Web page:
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Having an Idea of Matter: A Peircean Refutation of Berkeleyan Immaterialism

From: Journal of the History of Ideas
Volume 67, Number 2, April 2006
pp. 291-313 | 10.1353/jhi.2006.0020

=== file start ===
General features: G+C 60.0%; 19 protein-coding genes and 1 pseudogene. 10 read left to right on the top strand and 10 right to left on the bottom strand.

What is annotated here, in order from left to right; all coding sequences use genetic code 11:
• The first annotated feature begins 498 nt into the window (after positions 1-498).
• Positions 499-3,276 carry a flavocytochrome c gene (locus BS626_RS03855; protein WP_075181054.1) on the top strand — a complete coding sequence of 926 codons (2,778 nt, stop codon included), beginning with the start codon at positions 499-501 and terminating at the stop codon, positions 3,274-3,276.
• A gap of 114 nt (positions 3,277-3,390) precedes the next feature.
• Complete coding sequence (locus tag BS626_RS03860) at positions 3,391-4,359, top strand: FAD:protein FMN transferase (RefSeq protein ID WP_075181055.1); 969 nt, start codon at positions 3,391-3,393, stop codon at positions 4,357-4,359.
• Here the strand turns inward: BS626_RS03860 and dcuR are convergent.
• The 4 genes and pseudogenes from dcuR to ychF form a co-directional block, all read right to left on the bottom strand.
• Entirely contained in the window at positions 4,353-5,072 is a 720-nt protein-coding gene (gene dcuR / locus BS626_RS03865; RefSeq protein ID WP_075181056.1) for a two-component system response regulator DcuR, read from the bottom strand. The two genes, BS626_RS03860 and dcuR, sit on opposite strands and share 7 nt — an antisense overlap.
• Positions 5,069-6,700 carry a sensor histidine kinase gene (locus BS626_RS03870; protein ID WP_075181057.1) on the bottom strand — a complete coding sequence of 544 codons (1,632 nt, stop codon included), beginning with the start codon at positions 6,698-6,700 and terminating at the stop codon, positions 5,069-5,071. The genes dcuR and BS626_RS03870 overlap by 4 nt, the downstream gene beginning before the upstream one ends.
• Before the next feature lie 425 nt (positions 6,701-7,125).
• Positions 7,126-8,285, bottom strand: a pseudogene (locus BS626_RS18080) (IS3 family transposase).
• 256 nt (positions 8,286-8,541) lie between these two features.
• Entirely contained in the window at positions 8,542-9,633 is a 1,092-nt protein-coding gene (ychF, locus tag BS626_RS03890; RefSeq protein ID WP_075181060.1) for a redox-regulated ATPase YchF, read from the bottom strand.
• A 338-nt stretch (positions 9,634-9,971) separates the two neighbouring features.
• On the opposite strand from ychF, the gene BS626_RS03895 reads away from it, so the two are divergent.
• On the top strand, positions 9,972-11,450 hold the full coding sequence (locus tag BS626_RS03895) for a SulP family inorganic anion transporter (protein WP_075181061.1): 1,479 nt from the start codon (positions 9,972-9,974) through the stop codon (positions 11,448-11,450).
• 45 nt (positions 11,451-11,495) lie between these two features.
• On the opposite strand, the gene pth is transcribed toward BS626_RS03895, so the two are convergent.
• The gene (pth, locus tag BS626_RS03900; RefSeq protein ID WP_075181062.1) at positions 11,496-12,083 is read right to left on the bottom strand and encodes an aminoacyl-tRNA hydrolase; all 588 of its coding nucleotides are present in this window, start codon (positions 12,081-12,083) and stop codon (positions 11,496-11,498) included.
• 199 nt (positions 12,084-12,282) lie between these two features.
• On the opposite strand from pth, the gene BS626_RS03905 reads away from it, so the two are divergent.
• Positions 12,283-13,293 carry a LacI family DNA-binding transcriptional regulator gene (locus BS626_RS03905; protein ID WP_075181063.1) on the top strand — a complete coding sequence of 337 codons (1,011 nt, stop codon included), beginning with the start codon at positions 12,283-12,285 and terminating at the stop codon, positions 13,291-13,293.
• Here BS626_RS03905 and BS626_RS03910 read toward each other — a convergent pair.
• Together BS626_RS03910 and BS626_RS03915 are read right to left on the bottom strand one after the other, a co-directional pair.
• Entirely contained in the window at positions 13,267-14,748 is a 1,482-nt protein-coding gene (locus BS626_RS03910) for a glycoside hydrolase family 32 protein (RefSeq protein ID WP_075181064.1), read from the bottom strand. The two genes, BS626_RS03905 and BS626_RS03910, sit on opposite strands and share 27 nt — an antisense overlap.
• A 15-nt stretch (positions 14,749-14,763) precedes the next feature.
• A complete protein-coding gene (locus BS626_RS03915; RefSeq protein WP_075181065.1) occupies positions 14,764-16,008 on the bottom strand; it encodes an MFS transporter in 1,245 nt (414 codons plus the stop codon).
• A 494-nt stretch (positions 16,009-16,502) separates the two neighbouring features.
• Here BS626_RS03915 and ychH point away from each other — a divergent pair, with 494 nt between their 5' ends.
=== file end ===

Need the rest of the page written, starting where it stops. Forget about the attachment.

This paper explores Berkeley's denial of matter in the light of criticisms voiced by Charles S. Peirce, who wrote two extensive review essays, one in 1871 and one in 1901, on the Fraser editions of Berkeley's Works. Elaborating upon Peirce's criticisms and utilizing Peirce's semiotics and pragmatism (two doctrines for which Peirce gives partial credit to Berkeley), it is shown that Berkeley's argument against matter is inconclusive, that the hypothesis of matter can be made to fit within Berkeley's thought, and that doing so need not undermine the latter's esse is percipi doctrine.

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